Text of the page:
NEIL Oliver has been backed by broadcasting watchdog Ofcom after he falsely claimed that healthy people were dying of a “turbo cancer” and implied it was linked to the Covid vaccine.

Speaking on his show on GB News, Oliver also wrongly asserted that Pfizer chief executive Albert Bourla had repeatedly said one-third of everyone on earth would get “turbo cancer” in the near future.

However, Ofcom refused to investigate some 70 complaints about the segment, stating that Oliver’s comments had been his “personal view” and the audience was not misled.

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The broadcast in question happened on January 13 and saw Oliver discuss Pfizer’s recent $43 billion acquisition of Seagen, a biotechnology company with a focus on cancer treatments.

He said: “While young people drop dead and otherwise healthy people of all ages are harvested in hitherto unheard of numbers by heart disease and turbo cancer, our old friend Pfizer has been spending some of its recently acquired massive wealth buying companies that develop drugs to treat heart disease and turbo cancer.

“I don’t know about you, but until just a few months ago, I’d never heard of turbo cancer … Fuel injected, maybe with a bottle of nitrous oxide on the side for the sudden terrifying burst of speed across the line to unexpected death.”

He added that Bourla had “been all over the media predicting turbo cancers will affect a third of the world in the years ahead”.

Bourla had not predicted that. In a press release issued by Pfizer about the Seagen takeover, he had said: “Cancer remains a leading cause of death, and one in three people in the US will receive a cancer diagnosis in their lifetime.”

The claims of “turbo cancer” have widely appeared in conspiracy circles and also been widely debunked.

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An Agence France-Presse fact check about “turbo cancer” from July 2023 stated: “No link between Covid-19 vaccination and cancer has been established in scientific literature, but social media posts claim new research proves Pfizer's vaccine causes the disease. This is false.”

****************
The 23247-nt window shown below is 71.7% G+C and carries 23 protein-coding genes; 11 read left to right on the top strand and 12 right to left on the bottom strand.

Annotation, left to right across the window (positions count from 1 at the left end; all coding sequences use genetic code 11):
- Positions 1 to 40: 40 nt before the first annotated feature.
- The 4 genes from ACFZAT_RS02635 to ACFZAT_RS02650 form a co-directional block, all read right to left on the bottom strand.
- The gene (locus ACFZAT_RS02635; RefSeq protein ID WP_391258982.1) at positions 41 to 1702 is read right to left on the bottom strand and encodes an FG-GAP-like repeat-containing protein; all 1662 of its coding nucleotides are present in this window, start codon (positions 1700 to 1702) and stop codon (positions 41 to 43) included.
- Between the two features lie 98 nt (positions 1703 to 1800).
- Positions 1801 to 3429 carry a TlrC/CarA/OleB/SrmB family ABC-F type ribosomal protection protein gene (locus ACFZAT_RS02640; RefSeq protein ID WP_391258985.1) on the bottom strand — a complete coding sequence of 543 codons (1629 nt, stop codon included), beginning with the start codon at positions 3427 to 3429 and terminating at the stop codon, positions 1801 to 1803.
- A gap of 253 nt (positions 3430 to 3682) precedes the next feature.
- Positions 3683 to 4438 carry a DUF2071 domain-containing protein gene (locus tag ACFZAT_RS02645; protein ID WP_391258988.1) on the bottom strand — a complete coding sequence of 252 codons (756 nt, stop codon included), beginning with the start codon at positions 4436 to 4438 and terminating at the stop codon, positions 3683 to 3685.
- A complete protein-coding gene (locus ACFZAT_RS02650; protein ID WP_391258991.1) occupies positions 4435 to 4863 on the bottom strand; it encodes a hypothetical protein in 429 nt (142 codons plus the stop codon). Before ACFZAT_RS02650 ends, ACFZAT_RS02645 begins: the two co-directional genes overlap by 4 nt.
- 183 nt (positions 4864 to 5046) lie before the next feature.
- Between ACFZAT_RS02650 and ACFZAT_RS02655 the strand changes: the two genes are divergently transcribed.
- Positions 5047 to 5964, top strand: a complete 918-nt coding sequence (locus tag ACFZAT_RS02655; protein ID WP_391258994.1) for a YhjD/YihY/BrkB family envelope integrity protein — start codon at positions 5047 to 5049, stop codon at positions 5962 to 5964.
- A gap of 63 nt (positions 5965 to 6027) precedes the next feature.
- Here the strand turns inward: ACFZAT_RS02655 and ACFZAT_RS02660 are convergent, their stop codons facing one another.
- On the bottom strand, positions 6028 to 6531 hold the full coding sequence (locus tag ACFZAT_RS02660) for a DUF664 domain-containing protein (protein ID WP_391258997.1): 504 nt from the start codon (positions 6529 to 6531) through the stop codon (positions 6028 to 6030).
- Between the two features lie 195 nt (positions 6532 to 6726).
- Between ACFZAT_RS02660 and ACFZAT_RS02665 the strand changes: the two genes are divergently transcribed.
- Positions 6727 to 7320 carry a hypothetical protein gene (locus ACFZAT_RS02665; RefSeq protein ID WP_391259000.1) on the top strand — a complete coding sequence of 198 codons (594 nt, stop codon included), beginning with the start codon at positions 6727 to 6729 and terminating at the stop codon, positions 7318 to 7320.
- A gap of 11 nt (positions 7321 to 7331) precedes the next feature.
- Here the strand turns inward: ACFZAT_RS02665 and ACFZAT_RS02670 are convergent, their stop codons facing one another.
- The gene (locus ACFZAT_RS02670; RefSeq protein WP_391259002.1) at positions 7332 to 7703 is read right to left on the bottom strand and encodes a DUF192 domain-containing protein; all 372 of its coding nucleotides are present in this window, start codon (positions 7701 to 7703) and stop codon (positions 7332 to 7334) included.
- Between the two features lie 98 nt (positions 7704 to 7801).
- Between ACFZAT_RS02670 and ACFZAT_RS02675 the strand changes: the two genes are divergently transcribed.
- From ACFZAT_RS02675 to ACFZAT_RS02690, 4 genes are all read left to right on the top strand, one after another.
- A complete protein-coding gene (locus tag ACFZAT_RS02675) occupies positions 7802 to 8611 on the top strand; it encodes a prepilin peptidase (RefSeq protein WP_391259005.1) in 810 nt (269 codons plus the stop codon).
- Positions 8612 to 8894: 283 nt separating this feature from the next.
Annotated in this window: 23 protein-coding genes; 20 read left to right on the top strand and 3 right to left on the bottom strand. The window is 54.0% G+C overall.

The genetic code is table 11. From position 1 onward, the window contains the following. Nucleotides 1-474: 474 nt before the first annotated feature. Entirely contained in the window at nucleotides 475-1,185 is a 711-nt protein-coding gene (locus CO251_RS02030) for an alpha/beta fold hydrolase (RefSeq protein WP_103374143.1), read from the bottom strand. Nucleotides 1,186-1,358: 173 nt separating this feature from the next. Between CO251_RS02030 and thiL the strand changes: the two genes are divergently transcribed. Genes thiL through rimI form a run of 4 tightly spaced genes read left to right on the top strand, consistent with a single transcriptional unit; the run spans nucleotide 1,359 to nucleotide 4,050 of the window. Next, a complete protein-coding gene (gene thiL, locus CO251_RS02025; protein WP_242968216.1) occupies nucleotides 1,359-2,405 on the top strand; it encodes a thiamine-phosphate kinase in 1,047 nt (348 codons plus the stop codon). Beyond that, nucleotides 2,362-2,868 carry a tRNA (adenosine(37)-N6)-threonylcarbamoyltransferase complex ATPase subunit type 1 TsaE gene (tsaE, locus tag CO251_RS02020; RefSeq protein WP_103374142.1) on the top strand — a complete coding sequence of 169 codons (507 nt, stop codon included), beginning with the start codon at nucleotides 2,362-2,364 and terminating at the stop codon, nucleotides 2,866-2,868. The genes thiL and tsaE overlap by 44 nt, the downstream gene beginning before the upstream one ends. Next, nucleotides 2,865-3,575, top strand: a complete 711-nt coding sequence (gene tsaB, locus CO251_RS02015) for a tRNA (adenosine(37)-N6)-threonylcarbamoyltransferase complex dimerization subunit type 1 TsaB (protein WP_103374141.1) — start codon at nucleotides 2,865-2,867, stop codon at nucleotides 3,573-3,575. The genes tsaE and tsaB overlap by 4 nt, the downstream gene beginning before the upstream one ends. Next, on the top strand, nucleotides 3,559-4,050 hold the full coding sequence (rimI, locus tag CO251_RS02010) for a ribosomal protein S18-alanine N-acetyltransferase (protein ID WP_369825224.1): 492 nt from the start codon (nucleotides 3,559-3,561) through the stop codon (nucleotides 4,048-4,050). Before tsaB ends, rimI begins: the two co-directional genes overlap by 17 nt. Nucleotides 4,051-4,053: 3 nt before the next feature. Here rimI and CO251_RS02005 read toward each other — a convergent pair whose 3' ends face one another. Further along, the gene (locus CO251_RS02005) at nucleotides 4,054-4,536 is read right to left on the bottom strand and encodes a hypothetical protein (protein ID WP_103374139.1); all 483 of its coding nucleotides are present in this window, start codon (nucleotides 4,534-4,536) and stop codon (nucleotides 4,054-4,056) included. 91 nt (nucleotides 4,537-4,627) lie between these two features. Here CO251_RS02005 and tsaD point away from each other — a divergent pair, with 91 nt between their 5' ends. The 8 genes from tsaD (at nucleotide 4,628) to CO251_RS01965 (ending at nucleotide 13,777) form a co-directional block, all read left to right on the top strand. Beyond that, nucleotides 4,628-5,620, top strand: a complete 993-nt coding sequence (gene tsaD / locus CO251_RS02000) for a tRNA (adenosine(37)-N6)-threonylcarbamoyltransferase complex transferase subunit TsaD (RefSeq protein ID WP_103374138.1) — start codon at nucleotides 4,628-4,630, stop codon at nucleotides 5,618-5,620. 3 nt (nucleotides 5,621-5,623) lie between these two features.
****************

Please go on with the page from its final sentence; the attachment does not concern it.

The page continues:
Other fact checks, including from Reuters, have come to the same conclusion.

But Ofcom stood by Oliver’s monologue, refusing to act on complaints he was peddling conspiracy theories and misleading his audience.

The media watchdog said: “In line with freedom of expression, our rules allow broadcasters to cover controversial themes and topics.

“We recognise that these brief comments were the presenter’s personal view and did not materially mislead the audience, we therefore will not be pursuing this further.”

Journalist Sam Bright commented on social media: “Oliver's claims are totally false, yet Ofcom has ruled that Oliver didn't break its rules and that he ‘did not materially mislead the audience’. An absolute joke.

“Specifically, he suggested that Pfizer was intending to profit from this health crisis by buying companies that treat ‘turbo cancer’.

“If Ofcom can't clamp down on this sort of wild, dangerous misinformation, it needs to be replaced.”

Oliver, a former BBC presenter, has leant into the peddling of false conspiracy theories, even selling merchandise with his face and the slogan “conspiracy Gandalf”.

He has railed against Covid lockdowns and safety measures, including the vaccine, and claimed that they are part of a push to impose an authoritarian one-world government.